The 2016 season is already two weeks old, and the time has seen to have flown by. The Bucs have got off to a 7-6 start, after starting with a sweep of the St. Louis Cardinals in the opening series. But after dropping two to the Cincinnati Reds and then four straight to the Detroit Tigers and Milwaukee Brewers, some fans began to overreact – whether that is right or wrong is up to them. It was also not too long ago that there was some worry about the “lack of power” that they were losing with the subtraction of second baseman Neil Walker and first baseman Pedro Alvarez, who both had seen success with the club in past years and were key contributors in their playoff campaigns. There were questions about the rotation due to A.J. Burnett retiring, J.A. Happ signing with the Toronto Blue Jays, and Charlie Morton being dealt to the Philadelphia Phillies. The season is two weeks old now, and although it is a small sample size, I thought it was the perfect time to compare the first two (first 13 games) of the 2015 season and the current 2016 season, to give what this start has been more context, because of the big focus on starting better in April.
In 2015, the Pirates record was flip flopped from what it was now, they started 6-7 and got swept in their first series of the year in Cincinnati. The teams offense was rather lackluster, as they had an overall slash of .216/.272/.351 while only scoring 48 runs in 460 plate appearances. Their .216 average ranked 25th, .272 on-base percentage ranked 29th, and their .351 slugging percentage ranked 21st, as did their 48 runs. The Pirates only walked 24 times, tying the Brewers for last, and the 108 strike outs was bad enough for the eighth most. They left 67 runners on base, which is about 5 per game. Needless to say, the offense was not what was seen the rest of the year, the team that slashed .260/.323/.396 and scoring 679 runs.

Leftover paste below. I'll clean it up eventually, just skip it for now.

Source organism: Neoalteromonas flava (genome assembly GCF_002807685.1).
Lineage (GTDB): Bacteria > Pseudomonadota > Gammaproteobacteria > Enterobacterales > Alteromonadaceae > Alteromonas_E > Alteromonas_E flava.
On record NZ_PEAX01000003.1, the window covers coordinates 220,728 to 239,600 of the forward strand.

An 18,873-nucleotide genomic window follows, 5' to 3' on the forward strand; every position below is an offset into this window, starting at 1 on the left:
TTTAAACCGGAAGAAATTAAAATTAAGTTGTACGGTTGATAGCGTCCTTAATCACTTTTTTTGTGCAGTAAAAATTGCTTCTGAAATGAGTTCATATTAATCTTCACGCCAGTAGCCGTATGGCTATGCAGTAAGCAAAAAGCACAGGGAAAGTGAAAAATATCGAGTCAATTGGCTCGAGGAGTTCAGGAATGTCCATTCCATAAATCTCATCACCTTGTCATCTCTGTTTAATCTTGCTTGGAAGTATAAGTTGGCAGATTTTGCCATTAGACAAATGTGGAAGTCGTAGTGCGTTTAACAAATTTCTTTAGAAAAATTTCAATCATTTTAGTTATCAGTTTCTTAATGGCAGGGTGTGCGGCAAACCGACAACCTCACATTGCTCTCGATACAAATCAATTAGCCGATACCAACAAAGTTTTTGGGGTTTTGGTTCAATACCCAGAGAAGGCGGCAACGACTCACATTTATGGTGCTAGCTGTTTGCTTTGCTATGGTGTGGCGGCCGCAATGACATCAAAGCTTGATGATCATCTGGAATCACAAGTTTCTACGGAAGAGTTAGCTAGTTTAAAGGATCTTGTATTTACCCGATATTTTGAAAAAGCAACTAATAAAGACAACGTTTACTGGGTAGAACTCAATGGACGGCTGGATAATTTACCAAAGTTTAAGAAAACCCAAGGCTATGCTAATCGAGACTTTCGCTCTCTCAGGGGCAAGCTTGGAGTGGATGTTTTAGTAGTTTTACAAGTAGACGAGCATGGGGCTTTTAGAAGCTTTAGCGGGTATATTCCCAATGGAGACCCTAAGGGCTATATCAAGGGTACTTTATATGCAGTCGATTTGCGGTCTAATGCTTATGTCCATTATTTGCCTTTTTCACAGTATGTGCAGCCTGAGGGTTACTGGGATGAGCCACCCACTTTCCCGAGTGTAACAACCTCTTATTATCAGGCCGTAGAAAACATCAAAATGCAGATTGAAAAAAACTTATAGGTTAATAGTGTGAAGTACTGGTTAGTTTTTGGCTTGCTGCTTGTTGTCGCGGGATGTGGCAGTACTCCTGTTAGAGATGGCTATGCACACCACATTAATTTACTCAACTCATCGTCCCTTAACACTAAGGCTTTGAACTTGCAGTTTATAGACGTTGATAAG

This years offense has gotten off to a fast start, as the team has slashed .295/.385/.423 while scoring 57 runs. The club has ranks first on average, first in on-base percentage, and tenth in slugging percentage. The .423 slugging percentage is .0.72 points high than it was after the first 13 games last year, despite the fact the teams has six less home runs. They’ve done so by increasing their doubles by ten, triples by four, and total hits by 40. The team has benefited by a .348 baBIP, which is the highest in the league, but the on-base approach and seeing loads and loads of pitches. The Pirates have walked 61 times and have only struck out 86 times, a 11.75 percent rate and a 16.57 percent rate respectively. Last year at this time the Pirates had a 5.22 percent walk rate and a 23.48 percent strikeout rate. A massive difference, which can be seen especially in Gregory Polanco, a player who has 13 walks – leads the league – and has 23.6 percent of his total walks he had last year, despite only playing in 8.5 percent of the games he did last year. The patience approach is getting runners on, and the Pirates have struggled bringing them in, even though they rank tied for fifth in runs with runners in scoring position. The struggles stem from the fact that they are leaving about nine runners on per game, as the team ranks 14th in average. The one positive side to look at is their .252 baBIP, which ranks 24th. As they keep putting the ball in play, the hits will start to come and the Bucs as a whole will climb up the leader board in both in runs and average with runners in scoring position, and this offense will be more deadly.